When customers try to install vCenter Server from a browser on MacOS 10.15 Catalina, MacOS 11.x Big Sur, MacOS 12 Monterey, or MacOS 13 Ventura, a popup dialog appears saying “vcsa-deploy.bin cannot be opened because the developer cannot be verified” and installation fails with error “ovftool cannot be opened because the developer cannot be verified.” This is due to greater security in MacOS and OVF Tool not being notarized for Apple. See KB 79416 for workarounds.

Resolved Issues

These issues were fixed in OVF Tool 4.6.2:

  • Better resiliancy for massive deployments.

    When thousands of VMs are deployed from OVF in a short time period, OVF Tool occasionally throws a ManagedObjectNotFound error. This is caused by a VM disappearing from the inventory during deployment. In this release, OVF Tool ignores the ManagedObjectNotFound exception and proceeds without exiting. If important, you can search logs afterwards to determine which VM deployments failed.

  • No waiting for non-existent task to complete.

    During smoke testing, it was determined that ESXi hosts sometimes returned the wrong task in response to a GetRecentTask request. This was observed on deployments of embedded ESXi VMs. Possibly the wrong task was returned because the requested task had completed. In this release, OVF Tool checks the task name to be sure it's the right one. If not OVF Tool continues without calling WaitForTask and eventually marks the task Complete.

  • More convenient debugging with ConfigFile logging.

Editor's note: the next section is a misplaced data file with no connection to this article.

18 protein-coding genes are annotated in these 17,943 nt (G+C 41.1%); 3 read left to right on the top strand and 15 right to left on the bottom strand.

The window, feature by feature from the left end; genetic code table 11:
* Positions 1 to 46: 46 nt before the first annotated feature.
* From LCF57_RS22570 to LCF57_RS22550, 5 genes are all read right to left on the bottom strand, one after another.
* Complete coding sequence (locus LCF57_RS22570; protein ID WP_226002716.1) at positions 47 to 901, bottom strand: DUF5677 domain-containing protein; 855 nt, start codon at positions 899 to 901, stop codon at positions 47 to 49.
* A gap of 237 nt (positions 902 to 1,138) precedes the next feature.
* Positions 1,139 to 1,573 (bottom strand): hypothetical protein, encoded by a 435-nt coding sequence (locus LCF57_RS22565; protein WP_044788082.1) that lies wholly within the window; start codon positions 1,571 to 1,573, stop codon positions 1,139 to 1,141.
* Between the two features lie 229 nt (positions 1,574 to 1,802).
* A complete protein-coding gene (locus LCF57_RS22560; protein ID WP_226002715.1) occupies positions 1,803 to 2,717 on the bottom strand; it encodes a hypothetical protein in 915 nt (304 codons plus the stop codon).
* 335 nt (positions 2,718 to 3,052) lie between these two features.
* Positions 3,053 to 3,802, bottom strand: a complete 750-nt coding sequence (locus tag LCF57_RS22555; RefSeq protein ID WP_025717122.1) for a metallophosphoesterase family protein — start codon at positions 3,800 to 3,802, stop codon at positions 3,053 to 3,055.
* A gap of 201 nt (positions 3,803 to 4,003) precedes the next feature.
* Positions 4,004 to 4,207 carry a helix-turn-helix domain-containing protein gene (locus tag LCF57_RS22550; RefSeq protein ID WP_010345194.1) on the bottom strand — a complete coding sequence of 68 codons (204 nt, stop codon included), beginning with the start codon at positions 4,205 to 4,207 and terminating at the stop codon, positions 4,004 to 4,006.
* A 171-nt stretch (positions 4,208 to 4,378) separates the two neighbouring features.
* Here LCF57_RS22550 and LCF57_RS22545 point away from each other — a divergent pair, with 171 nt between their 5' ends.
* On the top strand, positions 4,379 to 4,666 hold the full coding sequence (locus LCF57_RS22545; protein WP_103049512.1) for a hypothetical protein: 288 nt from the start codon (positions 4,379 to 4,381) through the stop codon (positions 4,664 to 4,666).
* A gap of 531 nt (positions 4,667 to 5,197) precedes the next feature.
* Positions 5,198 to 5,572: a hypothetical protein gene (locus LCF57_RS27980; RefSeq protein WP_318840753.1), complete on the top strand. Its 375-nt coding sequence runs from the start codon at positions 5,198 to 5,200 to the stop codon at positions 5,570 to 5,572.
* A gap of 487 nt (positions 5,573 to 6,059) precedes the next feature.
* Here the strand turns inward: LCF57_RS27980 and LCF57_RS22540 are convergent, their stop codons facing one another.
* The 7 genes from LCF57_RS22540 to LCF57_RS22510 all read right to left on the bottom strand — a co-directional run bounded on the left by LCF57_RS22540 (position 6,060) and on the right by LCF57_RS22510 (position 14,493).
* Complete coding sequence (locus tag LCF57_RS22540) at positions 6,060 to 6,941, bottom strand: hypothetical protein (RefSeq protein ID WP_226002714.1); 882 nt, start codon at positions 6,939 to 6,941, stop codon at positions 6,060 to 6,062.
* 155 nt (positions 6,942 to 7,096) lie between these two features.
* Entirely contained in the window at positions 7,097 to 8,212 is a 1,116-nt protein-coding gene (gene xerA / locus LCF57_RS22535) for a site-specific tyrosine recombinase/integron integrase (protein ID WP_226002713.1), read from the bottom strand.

Added a new vmxFromConfigFile option to extract ConfigInfo from a live VM, convert it to VMX using ConvertConfigInfoToVmx, and save results in a specified file. For example:

    ovftool --X:vmxFromConfigFile=vmxConfigOut.log vi://

  • OVF Tool support for virtual TPM on hosted platforms.

    For hosted platforms VMware Fusion and Workstation, OVF Tool's probe function was extended to detect the vtpm flag, which indicates that the VM supports virtual TPM (trusted platform module). OVF Tool was also changed to not add vtpm.present flag when the VM does not contain or cannot handle a virtual TPM. These changes prevent boot issues and improve security.

Known Issues and Workarounds

These issues were reported by customers or discovered during testing:

  • New: ResourcePool import fails with OVF reference to empty storage policy.

    When an OVF contains both StorageGroupSection and BootOrderSection, deployment with ResourcePool.ImportVApp fails, because even a valid storage policy is converted to profileId = "" (empty string). The workaround is to manually remove BootOrderSection from the OVF, if StorageGroupSection is valid, or instead set EmptyProfileSpec for the disk.

  • OVF Tool interaction with Apple Silicon.

    The MacOS 64-bit binary extracted from Zip runs on ARM processors (M1 and M2) when the Rosetta2 emulator is already installed. OVF Tool export might have difficulties with certain hardware specifics, but any such issues have not been fully characterized.

  • Network services library required.

    OVF Tool calls the network services library libnsl but Red Hat Enterprise Linux 8 and Fedora 27 removed this library. Export fails and message “export failed: unknown error” appears. The solution is to install libnsl and restart the Linux machine, as detailed in VMware KB 89515.